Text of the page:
To fully capture what Fujiya Avic have put together would take an excited attendee three days. Maybe four. Most of the action took place on the 7th floor, but large booths and presentations went on from floors eight to ten. It was Disneyland without the kids and overpriced candy floss; it was CES sans those WTF booths. The silliest booth there was Kawasaki Special Printing Co. LTD., a company specialising in custom print jobs. IN this case, it's headphones. Their angle was simple: sexy anime.
Yep, cartoon babes loudly printed on your headphones.
In Japan, sonsy cartoon girls sell. This year’s Headphone Book sold out several times because of a bundled FitEar anime insert. Currently, one-offs create too much waste. And no printing job is perfect. Sending in a pair of Ultrasone ED8 for a tattoo of your favourite hentai heroine is still too risky. Kawasaki are confident, however, that their process will be improved. 2D boobs and blush are destined to be the wave of the future.
Ocharaku showed off Kuro. Damn. Ω will be doing a feature. Damn. Until then, I’ll just say this: if KAEDE was your thing but you couldn’t afford it or couldn’t nab one in time, Kuro might just fit your fancy. It does mine. ‘Donguri’ means acorn in Japanese. Despite autumn being acorn season, Ocharaku had it out for testing on Saturday. According to Mr. Yamagishi, donguri should be ripe for Fujiya’s October show.
Zionote, distributor of Smart Audio, M2Tech, Ubiquo, EXS and many others, have got an ace portable amp up their sleeves. It receives power from a single 9V cell. Its sole input comes from a 3,5mm stereo jack. The signal exits single-ended from a 3,5mm stereo port, or balanced from an ALO Audio-style port. Signal noise is very low, channel tracking is good. It’s tough to judge an amp’s performance at a loud show where your ears are stressed by everything from the excited “yatta’s” of drooling fans to smiling models with tawny suntans and pigtails. Whoopee. But, for the estimate price of 30.000¥, this mystery box is certainly exciting. Zionote’s CEO, Mr. Machida, says the current box is temporary. The final design will go on sale sometime in summer. He is also making a Shure-style coaxial cable for earphones that should fit anyone who has adopted the new standard. The bundle will be sold for 45.000¥.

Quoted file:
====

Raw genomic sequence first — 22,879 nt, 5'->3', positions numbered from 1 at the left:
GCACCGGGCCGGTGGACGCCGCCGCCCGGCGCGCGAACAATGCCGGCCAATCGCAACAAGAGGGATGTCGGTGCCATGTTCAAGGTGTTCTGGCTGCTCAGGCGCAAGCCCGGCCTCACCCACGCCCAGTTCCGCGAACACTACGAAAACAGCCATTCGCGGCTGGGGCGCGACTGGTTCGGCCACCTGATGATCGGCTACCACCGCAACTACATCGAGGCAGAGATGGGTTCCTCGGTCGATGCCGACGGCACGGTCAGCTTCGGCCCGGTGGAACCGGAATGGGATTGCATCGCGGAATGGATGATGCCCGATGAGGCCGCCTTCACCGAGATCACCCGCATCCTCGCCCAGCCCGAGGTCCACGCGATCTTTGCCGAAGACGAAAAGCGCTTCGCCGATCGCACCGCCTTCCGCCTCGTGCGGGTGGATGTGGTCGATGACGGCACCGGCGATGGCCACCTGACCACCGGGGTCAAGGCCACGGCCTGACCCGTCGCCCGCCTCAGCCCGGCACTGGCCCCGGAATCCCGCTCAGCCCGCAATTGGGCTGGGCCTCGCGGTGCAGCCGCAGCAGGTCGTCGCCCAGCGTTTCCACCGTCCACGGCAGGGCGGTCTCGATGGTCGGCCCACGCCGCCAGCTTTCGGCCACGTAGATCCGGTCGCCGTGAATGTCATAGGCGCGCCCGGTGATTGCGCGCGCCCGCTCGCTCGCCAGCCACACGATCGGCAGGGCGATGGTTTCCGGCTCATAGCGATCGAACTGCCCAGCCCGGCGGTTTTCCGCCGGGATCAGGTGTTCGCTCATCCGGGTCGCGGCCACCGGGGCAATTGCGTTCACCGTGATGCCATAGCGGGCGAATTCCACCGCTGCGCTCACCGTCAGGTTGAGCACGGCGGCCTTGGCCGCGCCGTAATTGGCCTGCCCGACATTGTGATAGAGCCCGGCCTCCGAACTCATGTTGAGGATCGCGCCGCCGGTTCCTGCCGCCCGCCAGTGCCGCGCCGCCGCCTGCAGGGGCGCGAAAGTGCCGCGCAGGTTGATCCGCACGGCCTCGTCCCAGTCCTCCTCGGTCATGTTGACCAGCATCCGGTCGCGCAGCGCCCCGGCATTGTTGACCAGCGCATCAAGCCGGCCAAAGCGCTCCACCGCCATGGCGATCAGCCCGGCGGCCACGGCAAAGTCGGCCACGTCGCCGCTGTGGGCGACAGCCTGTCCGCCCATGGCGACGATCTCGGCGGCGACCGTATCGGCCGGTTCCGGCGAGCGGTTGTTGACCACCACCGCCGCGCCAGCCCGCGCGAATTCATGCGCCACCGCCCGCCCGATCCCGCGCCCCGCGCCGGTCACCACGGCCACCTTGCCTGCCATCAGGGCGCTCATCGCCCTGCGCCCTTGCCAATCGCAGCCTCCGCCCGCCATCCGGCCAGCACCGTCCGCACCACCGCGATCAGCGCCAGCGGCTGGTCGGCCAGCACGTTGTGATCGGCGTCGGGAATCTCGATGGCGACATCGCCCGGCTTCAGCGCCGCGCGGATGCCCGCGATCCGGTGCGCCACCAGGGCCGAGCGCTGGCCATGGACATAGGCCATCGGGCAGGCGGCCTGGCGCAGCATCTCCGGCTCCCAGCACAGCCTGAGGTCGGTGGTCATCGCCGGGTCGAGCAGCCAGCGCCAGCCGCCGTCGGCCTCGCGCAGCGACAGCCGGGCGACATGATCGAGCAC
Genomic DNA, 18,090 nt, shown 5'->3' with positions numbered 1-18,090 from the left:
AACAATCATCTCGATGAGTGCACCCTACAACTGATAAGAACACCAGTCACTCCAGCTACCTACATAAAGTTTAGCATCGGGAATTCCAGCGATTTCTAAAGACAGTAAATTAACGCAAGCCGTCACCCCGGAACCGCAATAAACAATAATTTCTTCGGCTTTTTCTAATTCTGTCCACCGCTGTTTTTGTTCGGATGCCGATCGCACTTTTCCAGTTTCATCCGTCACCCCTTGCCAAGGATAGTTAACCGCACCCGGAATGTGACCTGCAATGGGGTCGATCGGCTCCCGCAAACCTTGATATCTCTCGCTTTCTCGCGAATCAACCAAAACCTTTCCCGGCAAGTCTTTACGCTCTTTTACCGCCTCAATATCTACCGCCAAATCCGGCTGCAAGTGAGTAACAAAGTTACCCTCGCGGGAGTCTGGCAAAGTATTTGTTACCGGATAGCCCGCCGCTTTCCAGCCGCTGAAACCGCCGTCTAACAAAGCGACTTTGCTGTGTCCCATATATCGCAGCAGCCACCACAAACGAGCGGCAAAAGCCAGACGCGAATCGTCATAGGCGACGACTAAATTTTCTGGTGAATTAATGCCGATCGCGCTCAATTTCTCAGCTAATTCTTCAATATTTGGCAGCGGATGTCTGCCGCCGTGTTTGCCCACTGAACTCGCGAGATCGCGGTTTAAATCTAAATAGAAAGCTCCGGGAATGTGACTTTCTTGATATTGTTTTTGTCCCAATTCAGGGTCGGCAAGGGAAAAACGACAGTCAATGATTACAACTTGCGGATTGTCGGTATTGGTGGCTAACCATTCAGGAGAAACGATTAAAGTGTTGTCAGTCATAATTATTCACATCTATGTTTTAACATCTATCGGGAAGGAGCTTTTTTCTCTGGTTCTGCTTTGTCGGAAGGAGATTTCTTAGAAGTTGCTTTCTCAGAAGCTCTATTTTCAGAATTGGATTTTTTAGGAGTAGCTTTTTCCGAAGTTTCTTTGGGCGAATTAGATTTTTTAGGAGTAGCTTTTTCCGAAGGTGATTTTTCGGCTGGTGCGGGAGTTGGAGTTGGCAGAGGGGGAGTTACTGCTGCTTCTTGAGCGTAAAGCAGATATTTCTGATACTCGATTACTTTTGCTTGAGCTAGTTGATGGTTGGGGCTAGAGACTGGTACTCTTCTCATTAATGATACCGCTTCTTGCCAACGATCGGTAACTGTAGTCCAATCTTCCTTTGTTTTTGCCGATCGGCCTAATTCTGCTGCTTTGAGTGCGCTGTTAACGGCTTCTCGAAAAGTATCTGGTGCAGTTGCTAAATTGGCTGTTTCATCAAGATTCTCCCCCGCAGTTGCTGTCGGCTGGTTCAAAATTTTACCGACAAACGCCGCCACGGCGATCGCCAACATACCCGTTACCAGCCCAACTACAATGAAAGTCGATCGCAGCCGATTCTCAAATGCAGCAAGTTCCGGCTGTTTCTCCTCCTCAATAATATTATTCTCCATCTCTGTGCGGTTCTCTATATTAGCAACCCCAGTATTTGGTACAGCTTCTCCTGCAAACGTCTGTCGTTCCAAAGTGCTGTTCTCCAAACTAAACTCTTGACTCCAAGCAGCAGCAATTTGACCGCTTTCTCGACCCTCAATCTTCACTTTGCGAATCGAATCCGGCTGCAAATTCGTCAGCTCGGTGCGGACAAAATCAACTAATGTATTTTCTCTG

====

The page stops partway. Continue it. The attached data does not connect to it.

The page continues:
Zionote also distribute Smart Audio’s USB interface/DAC/headphone amp. It spits out analogue signal from a 3,5mm headphone jack and from a pair of RCA ports. SPIDF is tossed from a toslink port. It is sold as a combo that comes complete with vibration-damping brass feet and a large magnetic dock. It will go on sale next week. I didn’t have time to test drive it, but I did get that curling feeling in my testicles that something fun was up. Smart Audio are based in Korea. Strangely, their new product is currently slated for sale in Japan only.